The rest, as they say, is history, especially after Elvis Presley recorded “Hound Dog” in 1956, selling ten million copies and topping the American pop chart for 11 weeks, a record that stood until 1992.
Leiber-Stoller then proceeded to write a string of more hits for Elvis including “Jailhouse Rock”, Loving You” and “King Creole”. They co-wrote “On Broadway” and “There Goes My Baby” for the Drifters, introducing strings and the lavish production values that would later become
synonymous with soul. And watching and studying their production techniques was their session guitarist, Phil Spector, with whom they then wrote “Spanish Harlem”. Then, when the Drifters’ Ben E King went solo, Leiber-Stoller wrote “Stand By Me” with him.
|A still from the Shangra-Las’ video, see link below …
Then came Leiber-Stoller’s girl group phase where their hits included “Leader of the Pack” for the Shangra-Las in 1964, “Chapel of Love” for the Dixie Cups and “Tell Him” for the Exciters.
The UK’s Cliff Richard had a number one hit all over the world with Leiber-Stoller’s “Lucky Lips” in 1963. Leiber and Stoller even wrote the English lyrics to the Italian number that became Shirley Bassey’s theme song, “I Who Have Nothing”, and Jerry Leiber co-wrote “Jackson”, a worldwide pop hit for Lee Hazelwood and Nancy Sinatra.
More recently, (if 1972 is recent) Leiber and Stoller produced the million-selling “Stuck In The Middle With You” in London for Stealer’s Wheel. While Wikipedia says differently, I heard the song was written by Gerry Rafferty about film actor and comedian Billy Connelly referring to their time together in the Scottish folk trio the Humble Bums. Banjoist Connelly would spend half the gigs telling jokes.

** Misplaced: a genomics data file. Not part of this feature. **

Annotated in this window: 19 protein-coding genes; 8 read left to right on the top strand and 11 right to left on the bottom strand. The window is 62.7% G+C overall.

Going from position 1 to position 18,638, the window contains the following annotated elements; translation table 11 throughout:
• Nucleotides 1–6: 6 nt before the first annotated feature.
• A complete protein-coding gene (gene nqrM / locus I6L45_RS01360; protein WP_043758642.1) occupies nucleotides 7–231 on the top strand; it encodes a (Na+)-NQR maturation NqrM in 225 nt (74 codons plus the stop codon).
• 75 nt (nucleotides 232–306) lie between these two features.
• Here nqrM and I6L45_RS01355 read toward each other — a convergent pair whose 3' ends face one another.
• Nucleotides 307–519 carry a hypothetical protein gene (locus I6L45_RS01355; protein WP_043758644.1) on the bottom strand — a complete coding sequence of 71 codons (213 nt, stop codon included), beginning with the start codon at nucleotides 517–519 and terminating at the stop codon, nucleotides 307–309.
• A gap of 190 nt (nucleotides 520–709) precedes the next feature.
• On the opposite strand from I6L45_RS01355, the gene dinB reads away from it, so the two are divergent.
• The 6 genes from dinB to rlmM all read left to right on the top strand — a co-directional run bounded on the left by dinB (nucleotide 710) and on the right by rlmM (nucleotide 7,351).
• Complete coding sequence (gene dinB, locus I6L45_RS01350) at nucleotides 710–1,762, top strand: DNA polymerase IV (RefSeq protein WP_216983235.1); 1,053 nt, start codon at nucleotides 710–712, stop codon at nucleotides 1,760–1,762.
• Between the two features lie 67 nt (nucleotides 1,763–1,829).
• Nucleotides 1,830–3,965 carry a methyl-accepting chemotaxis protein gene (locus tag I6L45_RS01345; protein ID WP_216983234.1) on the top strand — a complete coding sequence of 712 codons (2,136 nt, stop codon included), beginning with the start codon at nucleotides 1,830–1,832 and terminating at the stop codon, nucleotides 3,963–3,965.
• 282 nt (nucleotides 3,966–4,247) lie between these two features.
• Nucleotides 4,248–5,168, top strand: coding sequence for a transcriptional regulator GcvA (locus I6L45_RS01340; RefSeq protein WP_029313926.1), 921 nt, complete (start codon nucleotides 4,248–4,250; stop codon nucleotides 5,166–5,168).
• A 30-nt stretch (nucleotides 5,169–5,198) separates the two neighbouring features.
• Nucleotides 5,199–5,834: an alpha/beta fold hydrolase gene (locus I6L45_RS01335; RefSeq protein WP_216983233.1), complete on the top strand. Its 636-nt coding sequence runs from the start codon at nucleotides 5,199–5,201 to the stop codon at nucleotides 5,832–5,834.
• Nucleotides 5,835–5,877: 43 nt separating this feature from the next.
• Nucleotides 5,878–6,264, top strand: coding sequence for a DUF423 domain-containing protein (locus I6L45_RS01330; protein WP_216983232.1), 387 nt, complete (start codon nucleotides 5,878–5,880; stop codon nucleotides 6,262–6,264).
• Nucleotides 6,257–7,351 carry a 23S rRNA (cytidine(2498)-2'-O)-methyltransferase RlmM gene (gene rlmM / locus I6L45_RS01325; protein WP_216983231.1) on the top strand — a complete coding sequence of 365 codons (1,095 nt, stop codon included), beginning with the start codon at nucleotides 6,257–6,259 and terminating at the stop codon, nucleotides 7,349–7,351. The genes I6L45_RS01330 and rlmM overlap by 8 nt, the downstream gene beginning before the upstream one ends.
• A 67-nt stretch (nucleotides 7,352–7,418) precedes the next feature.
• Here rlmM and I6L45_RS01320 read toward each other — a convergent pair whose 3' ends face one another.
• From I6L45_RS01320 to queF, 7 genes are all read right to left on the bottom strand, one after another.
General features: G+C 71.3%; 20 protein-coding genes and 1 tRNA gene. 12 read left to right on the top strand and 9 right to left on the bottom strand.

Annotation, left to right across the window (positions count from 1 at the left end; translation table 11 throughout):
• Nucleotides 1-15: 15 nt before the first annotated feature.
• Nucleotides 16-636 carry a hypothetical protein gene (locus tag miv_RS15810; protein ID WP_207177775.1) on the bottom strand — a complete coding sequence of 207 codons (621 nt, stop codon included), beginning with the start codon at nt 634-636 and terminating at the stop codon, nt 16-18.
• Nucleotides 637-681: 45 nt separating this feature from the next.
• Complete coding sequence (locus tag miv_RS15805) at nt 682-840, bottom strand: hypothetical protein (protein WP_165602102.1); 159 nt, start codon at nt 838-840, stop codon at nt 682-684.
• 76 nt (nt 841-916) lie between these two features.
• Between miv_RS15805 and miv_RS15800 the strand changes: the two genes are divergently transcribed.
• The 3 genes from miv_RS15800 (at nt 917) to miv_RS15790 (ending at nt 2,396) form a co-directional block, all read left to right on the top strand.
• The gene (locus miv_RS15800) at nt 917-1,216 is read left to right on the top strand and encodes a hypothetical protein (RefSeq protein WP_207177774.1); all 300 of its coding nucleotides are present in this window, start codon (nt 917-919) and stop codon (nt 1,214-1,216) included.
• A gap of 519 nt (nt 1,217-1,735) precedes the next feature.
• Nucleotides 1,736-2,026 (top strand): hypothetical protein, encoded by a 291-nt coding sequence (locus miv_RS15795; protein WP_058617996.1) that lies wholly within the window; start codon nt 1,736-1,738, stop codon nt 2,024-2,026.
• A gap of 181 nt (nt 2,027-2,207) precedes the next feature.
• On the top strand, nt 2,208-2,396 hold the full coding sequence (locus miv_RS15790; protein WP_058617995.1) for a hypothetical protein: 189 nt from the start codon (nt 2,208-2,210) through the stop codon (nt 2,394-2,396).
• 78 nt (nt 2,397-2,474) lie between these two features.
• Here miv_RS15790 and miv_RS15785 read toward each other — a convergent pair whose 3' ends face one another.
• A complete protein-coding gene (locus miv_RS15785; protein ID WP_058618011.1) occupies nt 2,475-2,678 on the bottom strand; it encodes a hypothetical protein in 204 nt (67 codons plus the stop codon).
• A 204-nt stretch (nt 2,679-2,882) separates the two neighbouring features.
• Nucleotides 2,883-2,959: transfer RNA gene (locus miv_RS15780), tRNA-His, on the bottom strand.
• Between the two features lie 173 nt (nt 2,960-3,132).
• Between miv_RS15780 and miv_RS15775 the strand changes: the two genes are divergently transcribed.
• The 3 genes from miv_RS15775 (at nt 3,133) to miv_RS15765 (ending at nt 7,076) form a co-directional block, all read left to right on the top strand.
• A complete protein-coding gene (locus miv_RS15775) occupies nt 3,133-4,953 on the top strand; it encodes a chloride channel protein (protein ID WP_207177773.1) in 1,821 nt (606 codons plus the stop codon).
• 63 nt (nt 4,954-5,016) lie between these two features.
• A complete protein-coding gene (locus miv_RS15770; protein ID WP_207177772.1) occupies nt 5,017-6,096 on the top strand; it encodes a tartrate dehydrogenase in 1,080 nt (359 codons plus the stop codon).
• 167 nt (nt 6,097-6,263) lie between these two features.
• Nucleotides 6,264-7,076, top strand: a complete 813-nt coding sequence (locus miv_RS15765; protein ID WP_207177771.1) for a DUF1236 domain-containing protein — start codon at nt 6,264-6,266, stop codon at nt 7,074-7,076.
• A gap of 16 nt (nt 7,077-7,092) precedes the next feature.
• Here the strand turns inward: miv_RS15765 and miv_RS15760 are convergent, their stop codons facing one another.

|The Broadway show, Smokey Joe’s Cafe, was based on 39
Americans will know “Smokey Joe’s Café”, the Broadway musical about Leiber-Stoller that featured 39 of the duo’s hits, running from 1995 to 2000. Its 2,036 performances make it the longest Broadway musical in history and the Original Broadway Cast Recording album, won a Grammy award in 1995. Unfortunately, I missed its Melbourne run-out in Australia in 1995 being in London. A year later I missed the London show because I spent its two year run there in Melbourne. Such is life.
|The great stride pianist James P. Johnson taught
Mike Stoller as a boy.
Lyricist Jerry Leiber died in Los Angeles in 2011 aged 78; but Mike Stoller, who took piano lessons from the great stride pioneer, Jimmy Johnson, in the early 1940s, lives on. He is now 88 (as in July 2021). It was Jimmy
Johnson, he once said, who taught him how to play 12-bar blues when Stoller was 10 or 11. Talk about learning from the best.
Together, Jerry Leiber and Mike Stoller wrote over 70 chart hits. Will we ever see their like again?